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Sweet Home Alabama in our magazines

THE MOVIE: Sweet Home Alabama

Reese Witherspoon • Josh Lucas • Candice Bergen
• Patrick Dempsey
DIRECTOR: Andy Tennant

Time for a hoe-down THE CONCEPT:
New York fashion designer Melanie Carmichael (Witherspoon), is engaged to the city’s most eligible bachelor, and son of the Mayor, Andrew (Dempsey). But she is already secretly married to high school sweetheart Jake (Lucas). Now she must persuade him to give her a divorce.

U.S. RELEASE: September 27 2002 • Rated: PG-13


“We were the first film to shoot in New York following 9/11. It was surreal. We were supposed to be in Soho that morning scouting for locations, and we moved it to 10 am. So we were on the corner of 54th and 7th watching the towers fall. I’d lived in New York for several years of my life, and I wouldn’t have wanted to be anywhere else that day. But we thought the movie was over, and even talking about a movie in context with 9/11 just didn’t matter. Then Mayor Guiliani said, ‘New York is open for business, nothing changes.’ So we went to the film commission and the mayor’s office, and they said it was exactly what the city needed. We shot everywhere. It was weird because we were doing a light comedy. But at the same time, what better tonic for everybody to laugh and remember what it’s like to be human and in love.”

“I didn’t grow up in a small city, but I grew up in a very closely knit community. Everybody was very involved in each other’s lives. That was what was familiar about this and nice because it represents that southern sensibility of closeness and genuinely caring about other people. It also got to explore the fun of southern eccentricities without poking fun at Southern people.”

“When I first saw Reese in Man on the Moon, I was like, ‘Wow, I want to marry her,’ which would probably have been pretty sick because I was 19 and she was 13. It helps tremendously if you’ve had a history with a person, even if it’s in your own mind! And so you’re building upon that romantic notion that you’ve had with someone for a long time, and you’re able to spark your own thoughts in a way. Reese is an incredibly professional, serious actor. She’s extremely smart and comes to the set with a level of preparation that’s as good as anyone.”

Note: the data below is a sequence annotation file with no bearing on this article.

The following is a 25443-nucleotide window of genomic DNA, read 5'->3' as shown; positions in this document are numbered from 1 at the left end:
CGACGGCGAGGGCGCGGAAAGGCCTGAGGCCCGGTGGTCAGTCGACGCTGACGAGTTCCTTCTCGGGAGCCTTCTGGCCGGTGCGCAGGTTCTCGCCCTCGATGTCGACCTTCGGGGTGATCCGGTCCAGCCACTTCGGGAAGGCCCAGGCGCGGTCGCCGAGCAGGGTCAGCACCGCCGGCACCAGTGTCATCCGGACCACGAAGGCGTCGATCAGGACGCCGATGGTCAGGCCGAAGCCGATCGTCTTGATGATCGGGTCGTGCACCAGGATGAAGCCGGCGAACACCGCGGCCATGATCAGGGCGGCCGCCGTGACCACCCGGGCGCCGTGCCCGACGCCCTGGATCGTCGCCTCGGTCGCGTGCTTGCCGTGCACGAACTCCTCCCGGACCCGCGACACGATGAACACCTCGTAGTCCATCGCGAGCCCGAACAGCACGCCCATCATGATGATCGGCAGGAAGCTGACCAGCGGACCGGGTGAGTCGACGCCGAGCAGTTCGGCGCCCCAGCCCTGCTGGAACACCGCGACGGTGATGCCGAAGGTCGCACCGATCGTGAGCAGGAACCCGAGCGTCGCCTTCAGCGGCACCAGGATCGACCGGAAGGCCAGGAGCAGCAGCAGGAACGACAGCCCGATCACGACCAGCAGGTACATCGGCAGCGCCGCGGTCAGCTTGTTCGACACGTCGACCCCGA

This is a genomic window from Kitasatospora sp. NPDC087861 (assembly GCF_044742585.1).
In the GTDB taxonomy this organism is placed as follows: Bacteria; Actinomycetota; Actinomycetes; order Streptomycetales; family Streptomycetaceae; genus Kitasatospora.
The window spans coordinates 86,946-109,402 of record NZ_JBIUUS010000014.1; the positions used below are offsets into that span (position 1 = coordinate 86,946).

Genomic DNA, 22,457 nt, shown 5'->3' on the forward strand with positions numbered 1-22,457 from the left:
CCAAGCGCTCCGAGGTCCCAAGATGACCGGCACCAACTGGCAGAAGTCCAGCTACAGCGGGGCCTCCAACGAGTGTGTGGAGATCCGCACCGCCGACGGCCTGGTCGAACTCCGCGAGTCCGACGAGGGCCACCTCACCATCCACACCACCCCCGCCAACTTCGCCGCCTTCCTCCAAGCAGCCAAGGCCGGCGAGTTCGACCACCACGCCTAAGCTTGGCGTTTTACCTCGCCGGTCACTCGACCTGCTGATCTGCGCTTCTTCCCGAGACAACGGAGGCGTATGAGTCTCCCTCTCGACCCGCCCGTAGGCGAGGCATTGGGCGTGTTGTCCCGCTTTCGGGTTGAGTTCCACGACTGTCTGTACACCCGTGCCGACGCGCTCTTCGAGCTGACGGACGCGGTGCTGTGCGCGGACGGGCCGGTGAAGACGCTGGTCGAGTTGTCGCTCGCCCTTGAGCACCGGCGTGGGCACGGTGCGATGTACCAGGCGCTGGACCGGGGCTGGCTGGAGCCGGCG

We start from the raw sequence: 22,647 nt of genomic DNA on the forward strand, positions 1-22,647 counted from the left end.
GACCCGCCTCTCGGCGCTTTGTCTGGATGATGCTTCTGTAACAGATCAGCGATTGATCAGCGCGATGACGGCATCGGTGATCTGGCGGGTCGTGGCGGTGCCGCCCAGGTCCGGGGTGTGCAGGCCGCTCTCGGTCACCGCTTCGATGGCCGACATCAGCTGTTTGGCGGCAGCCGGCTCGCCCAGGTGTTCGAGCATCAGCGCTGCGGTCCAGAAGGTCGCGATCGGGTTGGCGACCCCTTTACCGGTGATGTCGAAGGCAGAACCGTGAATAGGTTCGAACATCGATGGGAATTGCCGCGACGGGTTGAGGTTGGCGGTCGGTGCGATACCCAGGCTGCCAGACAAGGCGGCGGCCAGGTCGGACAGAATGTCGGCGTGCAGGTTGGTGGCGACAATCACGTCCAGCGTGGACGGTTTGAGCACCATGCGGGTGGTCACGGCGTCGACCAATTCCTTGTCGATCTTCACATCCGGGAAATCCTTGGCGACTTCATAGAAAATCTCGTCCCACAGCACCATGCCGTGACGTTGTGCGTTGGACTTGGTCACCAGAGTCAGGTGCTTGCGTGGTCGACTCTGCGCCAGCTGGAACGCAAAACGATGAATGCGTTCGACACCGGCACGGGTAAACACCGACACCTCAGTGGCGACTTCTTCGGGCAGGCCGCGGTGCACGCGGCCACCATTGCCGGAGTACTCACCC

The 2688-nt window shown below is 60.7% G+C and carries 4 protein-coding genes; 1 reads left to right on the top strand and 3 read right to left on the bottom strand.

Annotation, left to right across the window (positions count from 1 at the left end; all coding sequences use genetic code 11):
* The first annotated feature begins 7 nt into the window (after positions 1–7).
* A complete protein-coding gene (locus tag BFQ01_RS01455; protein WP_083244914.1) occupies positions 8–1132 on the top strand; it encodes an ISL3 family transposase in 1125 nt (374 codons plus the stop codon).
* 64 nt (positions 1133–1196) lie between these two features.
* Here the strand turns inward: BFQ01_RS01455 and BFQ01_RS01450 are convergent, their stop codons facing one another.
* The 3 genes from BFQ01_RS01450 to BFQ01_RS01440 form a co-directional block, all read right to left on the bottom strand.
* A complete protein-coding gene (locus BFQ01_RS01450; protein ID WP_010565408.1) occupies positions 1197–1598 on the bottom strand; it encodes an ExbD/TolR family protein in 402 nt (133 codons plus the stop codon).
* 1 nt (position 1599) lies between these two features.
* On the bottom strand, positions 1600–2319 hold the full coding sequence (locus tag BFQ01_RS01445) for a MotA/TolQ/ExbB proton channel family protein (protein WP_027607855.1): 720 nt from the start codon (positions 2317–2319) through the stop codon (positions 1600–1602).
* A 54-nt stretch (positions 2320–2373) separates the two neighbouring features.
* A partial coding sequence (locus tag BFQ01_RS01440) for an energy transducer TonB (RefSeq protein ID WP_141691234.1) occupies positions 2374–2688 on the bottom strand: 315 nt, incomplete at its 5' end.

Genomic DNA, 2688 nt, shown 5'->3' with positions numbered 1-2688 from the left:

“Reese is so on top of it, so poised and so talented it’s unsettling! I was such a screw-up for so long, it’s totally amazing to see a woman like that who knows where she’s going. The young actresses now are very much in control of their destiny, and they really take charge. Reese is a tremendous judge of material; every movie she has done has been in some way a movie of real value. She’s very smart and impressive.”

“I think that Reese’s character must go back to her roots, you can’t go too far from them or you’ll become cut off, and you disown a part of yourself when you don’t embrace your childhood, your past and where you come from. My life changed when I went back to Maine and bought a farm. I was like, “I’ve had the American dream now, everything from here on is grace.’ I’m very lucky, very fortunate.”

REESE WITHERSPOON on the graveyard scene where she sobs over the loss of her dog:
“[The dog] represents the unconditional love that you get when you go back home. It’s represented in a family pet or your friends. The kindness that you’re treated with; it’s hard to reject that for very long. That’s what I liked about this movie. I think all young people sort of go through a process of rejecting their parents or their upbringing. I think you have to. It’s healthy in order to accept who you are. That’s what I identified with in this piece.”

“In the depression, people went to comedies. There’s nothing wrong with a nice movie about the human condition, and about small town America and values and love – we have a movie that doesn’t have a bad guy!”

Written by Judy Sloane. Back to top

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Images above © Buena Vista
Feature © 2002 Visual Imagination.
Not for reproduction.

Film Review, #623, October 2002 cover

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